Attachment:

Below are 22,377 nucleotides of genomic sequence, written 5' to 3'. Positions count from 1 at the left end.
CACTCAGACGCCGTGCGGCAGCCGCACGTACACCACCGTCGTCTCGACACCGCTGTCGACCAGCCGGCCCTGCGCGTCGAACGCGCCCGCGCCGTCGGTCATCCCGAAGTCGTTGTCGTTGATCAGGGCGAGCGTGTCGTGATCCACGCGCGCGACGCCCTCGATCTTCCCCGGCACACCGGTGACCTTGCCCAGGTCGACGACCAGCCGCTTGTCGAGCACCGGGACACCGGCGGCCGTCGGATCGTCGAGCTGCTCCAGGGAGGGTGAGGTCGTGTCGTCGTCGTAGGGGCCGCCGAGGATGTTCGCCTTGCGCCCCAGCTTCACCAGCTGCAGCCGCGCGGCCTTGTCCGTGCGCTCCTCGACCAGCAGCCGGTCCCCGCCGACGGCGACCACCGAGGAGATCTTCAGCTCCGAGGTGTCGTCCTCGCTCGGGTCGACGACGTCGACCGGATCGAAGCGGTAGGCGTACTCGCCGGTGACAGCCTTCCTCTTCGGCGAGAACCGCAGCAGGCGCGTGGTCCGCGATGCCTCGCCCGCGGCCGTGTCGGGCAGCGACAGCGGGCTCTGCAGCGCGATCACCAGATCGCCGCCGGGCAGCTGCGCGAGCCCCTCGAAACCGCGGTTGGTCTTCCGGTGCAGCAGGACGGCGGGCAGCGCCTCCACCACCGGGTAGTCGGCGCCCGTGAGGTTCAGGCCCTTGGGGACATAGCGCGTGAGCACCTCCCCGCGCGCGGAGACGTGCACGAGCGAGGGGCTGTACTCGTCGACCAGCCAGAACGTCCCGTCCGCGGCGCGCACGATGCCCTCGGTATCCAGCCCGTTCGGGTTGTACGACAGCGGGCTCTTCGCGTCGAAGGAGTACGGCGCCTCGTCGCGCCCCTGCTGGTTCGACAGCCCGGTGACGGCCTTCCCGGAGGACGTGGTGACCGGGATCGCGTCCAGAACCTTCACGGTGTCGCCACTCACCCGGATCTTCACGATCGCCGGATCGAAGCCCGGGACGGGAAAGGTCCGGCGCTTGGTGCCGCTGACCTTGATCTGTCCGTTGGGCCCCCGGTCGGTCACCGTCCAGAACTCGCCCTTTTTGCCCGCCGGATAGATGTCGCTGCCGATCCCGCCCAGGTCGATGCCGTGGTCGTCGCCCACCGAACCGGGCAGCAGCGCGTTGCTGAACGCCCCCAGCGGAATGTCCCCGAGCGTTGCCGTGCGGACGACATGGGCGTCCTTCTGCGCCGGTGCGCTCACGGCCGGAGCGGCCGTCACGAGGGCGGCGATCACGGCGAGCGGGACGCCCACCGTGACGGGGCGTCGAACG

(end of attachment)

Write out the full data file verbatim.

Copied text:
Below are 22,377 nucleotides of genomic sequence, written 5' to 3'. Positions count from 1 at the left end.
CACTCAGACGCCGTGCGGCAGCCGCACGTACACCACCGTCGTCTCGACACCGCTGTCGACCAGCCGGCCCTGCGCGTCGAACGCGCCCGCGCCGTCGGTCATCCCGAAGTCGTTGTCGTTGATCAGGGCGAGCGTGTCGTGATCCACGCGCGCGACGCCCTCGATCTTCCCCGGCACACCGGTGACCTTGCCCAGGTCGACGACCAGCCGCTTGTCGAGCACCGGGACACCGGCGGCCGTCGGATCGTCGAGCTGCTCCAGGGAGGGTGAGGTCGTGTCGTCGTCGTAGGGGCCGCCGAGGATGTTCGCCTTGCGCCCCAGCTTCACCAGCTGCAGCCGCGCGGCCTTGTCCGTGCGCTCCTCGACCAGCAGCCGGTCCCCGCCGACGGCGACCACCGAGGAGATCTTCAGCTCCGAGGTGTCGTCCTCGCTCGGGTCGACGACGTCGACCGGATCGAAGCGGTAGGCGTACTCGCCGGTGACAGCCTTCCTCTTCGGCGAGAACCGCAGCAGGCGCGTGGTCCGCGATGCCTCGCCCGCGGCCGTGTCGGGCAGCGACAGCGGGCTCTGCAGCGCGATCACCAGATCGCCGCCGGGCAGCTGCGCGAGCCCCTCGAAACCGCGGTTGGTCTTCCGGTGCAGCAGGACGGCGGGCAGCGCCTCCACCACCGGGTAGTCGGCGCCCGTGAGGTTCAGGCCCTTGGGGACATAGCGCGTGAGCACCTCCCCGCGCGCGGAGACGTGCACGAGCGAGGGGCTGTACTCGTCGACCAGCCAGAACGTCCCGTCCGCGGCGCGCACGATGCCCTCGGTATCCAGCCCGTTCGGGTTGTACGACAGCGGGCTCTTCGCGTCGAAGGAGTACGGCGCCTCGTCGCGCCCCTGCTGGTTCGACAGCCCGGTGACGGCCTTCCCGGAGGACGTGGTGACCGGGATCGCGTCCAGAACCTTCACGGTGTCGCCACTCACCCGGATCTTCACGATCGCCGGATCGAAGCCCGGGACGGGAAAGGTCCGGCGCTTGGTGCCGCTGACCTTGATCTGTCCGTTGGGCCCCCGGTCGGTCACCGTCCAGAACTCGCCCTTTTTGCCCGCCGGATAGATGTCGCTGCCGATCCCGCCCAGGTCGATGCCGTGGTCGTCGCCCACCGAACCGGGCAGCAGCGCGTTGCTGAACGCCCCCAGCGGAATGTCCCCGAGCGTTGCCGTGCGGACGACATGGGCGTCCTTCTGCGCCGGTGCGCTCACGGCCGGAGCGGCCGTCACGAGGGCGGCGATCACGGCGAGCGGGACGCCCACCGTGACGGGGCGTCGAACG